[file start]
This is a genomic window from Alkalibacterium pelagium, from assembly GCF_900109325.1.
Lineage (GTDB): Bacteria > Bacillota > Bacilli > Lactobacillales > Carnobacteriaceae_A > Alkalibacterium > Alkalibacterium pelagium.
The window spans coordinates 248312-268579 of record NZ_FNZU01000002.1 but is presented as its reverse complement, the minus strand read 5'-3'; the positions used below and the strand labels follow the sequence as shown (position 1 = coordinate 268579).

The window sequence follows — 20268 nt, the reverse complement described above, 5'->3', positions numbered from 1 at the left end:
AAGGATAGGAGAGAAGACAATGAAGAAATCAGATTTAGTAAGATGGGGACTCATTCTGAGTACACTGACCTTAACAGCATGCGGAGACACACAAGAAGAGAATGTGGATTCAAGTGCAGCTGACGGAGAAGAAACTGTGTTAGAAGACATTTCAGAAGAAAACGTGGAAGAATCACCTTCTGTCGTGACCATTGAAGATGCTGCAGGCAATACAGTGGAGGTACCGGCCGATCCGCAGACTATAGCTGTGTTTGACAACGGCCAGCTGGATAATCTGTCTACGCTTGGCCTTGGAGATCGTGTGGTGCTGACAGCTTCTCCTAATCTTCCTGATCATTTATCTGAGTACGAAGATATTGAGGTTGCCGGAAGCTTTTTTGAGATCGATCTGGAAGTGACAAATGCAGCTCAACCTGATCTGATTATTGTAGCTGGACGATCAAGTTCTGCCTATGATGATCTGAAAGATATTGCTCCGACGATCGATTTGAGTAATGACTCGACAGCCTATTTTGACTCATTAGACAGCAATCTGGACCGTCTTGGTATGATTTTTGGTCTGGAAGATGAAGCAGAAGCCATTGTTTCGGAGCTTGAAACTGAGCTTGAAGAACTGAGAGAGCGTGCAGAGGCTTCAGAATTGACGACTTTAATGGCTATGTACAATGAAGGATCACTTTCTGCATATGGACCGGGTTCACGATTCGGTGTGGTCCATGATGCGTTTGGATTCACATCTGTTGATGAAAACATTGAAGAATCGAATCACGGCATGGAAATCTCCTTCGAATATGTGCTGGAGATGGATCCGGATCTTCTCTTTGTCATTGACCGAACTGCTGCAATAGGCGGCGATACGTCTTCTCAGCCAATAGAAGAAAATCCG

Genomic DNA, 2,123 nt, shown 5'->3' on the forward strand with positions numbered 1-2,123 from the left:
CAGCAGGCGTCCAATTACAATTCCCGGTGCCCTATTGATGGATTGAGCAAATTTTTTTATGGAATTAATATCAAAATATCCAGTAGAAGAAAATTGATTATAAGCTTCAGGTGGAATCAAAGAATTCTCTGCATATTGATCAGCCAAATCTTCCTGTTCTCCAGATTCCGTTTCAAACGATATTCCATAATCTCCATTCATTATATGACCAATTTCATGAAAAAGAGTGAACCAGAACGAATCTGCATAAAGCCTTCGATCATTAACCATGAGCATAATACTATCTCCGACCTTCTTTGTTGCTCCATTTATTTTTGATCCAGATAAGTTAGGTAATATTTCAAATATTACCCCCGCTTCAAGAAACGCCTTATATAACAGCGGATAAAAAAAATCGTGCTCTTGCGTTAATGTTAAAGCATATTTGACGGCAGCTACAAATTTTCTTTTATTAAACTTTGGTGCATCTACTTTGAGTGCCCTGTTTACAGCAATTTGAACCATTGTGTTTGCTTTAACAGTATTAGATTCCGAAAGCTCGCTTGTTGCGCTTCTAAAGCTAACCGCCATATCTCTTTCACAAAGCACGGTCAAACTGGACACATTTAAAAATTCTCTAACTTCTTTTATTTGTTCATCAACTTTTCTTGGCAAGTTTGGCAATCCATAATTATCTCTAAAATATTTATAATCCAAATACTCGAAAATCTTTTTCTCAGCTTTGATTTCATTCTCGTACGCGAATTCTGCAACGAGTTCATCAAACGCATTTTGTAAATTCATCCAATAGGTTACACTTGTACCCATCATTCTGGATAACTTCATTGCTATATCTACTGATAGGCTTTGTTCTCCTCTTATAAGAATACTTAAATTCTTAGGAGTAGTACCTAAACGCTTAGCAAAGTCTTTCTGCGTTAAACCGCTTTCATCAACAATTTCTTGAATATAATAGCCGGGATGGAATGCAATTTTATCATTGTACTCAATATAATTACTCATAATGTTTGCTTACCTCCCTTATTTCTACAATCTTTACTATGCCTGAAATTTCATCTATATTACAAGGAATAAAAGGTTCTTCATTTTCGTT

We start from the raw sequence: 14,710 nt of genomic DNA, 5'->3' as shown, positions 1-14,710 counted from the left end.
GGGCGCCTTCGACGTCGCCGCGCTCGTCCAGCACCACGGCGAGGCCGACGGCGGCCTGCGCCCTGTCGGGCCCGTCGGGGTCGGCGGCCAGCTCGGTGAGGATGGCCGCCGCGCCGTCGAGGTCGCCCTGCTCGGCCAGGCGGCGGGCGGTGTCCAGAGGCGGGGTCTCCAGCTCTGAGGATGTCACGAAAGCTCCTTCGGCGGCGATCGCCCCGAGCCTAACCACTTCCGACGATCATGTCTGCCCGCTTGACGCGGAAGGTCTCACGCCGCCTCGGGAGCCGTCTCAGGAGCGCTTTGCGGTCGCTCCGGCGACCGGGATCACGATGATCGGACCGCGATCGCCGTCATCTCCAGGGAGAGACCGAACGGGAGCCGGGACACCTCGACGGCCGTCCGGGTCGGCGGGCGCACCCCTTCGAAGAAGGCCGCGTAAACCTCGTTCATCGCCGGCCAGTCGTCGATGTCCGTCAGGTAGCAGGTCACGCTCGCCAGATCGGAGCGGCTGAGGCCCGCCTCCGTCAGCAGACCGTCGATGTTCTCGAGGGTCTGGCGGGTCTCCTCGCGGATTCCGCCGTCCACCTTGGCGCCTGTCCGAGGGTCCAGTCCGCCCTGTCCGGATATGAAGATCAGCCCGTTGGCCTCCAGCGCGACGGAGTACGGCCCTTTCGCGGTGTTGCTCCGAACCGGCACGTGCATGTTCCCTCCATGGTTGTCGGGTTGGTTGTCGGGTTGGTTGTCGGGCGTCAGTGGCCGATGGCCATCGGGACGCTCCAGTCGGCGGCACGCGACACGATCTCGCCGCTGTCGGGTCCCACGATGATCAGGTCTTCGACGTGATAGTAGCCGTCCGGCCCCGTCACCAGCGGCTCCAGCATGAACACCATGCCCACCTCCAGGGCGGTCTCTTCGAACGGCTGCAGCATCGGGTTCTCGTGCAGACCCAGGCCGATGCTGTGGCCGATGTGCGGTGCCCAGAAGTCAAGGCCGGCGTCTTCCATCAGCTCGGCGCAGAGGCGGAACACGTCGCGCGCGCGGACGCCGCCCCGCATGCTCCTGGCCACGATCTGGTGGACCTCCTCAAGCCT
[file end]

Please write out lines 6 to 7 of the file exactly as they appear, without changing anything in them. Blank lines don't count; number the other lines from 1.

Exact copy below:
Genomic DNA, 2,123 nt, shown 5'->3' on the forward strand with positions numbered 1-2,123 from the left:
CAGCAGGCGTCCAATTACAATTCCCGGTGCCCTATTGATGGATTGAGCAAATTTTTTTATGGAATTAATATCAAAATATCCAGTAGAAGAAAATTGATTATAAGCTTCAGGTGGAATCAAAGAATTCTCTGCATATTGATCAGCCAAATCTTCCTGTTCTCCAGATTCCGTTTCAAACGATATTCCATAATCTCCATTCATTATATGACCAATTTCATGAAAAAGAGTGAACCAGAACGAATCTGCATAAAGCCTTCGATCATTAACCATGAGCATAATACTATCTCCGACCTTCTTTGTTGCTCCATTTATTTTTGATCCAGATAAGTTAGGTAATATTTCAAATATTACCCCCGCTTCAAGAAACGCCTTATATAACAGCGGATAAAAAAAATCGTGCTCTTGCGTTAATGTTAAAGCATATTTGACGGCAGCTACAAATTTTCTTTTATTAAACTTTGGTGCATCTACTTTGAGTGCCCTGTTTACAGCAATTTGAACCATTGTGTTTGCTTTAACAGTATTAGATTCCGAAAGCTCGCTTGTTGCGCTTCTAAAGCTAACCGCCATATCTCTTTCACAAAGCACGGTCAAACTGGACACATTTAAAAATTCTCTAACTTCTTTTATTTGTTCATCAACTTTTCTTGGCAAGTTTGGCAATCCATAATTATCTCTAAAATATTTATAATCCAAATACTCGAAAATCTTTTTCTCAGCTTTGATTTCATTCTCGTACGCGAATTCTGCAACGAGTTCATCAAACGCATTTTGTAAATTCATCCAATAGGTTACACTTGTACCCATCATTCTGGATAACTTCATTGCTATATCTACTGATAGGCTTTGTTCTCCTCTTATAAGAATACTTAAATTCTTAGGAGTAGTACCTAAACGCTTAGCAAAGTCTTTCTGCGTTAAACCGCTTTCATCAACAATTTCTTGAATATAATAGCCGGGATGGAATGCAATTTTATCATTGTACTCAATATAATTACTCATAATGTTTGCTTACCTCCCTTATTTCTACAATCTTTACTATGCCTGAAATTTCATCTATATTACAAGGAATAAAAGGTTCTTCATTTTCGTT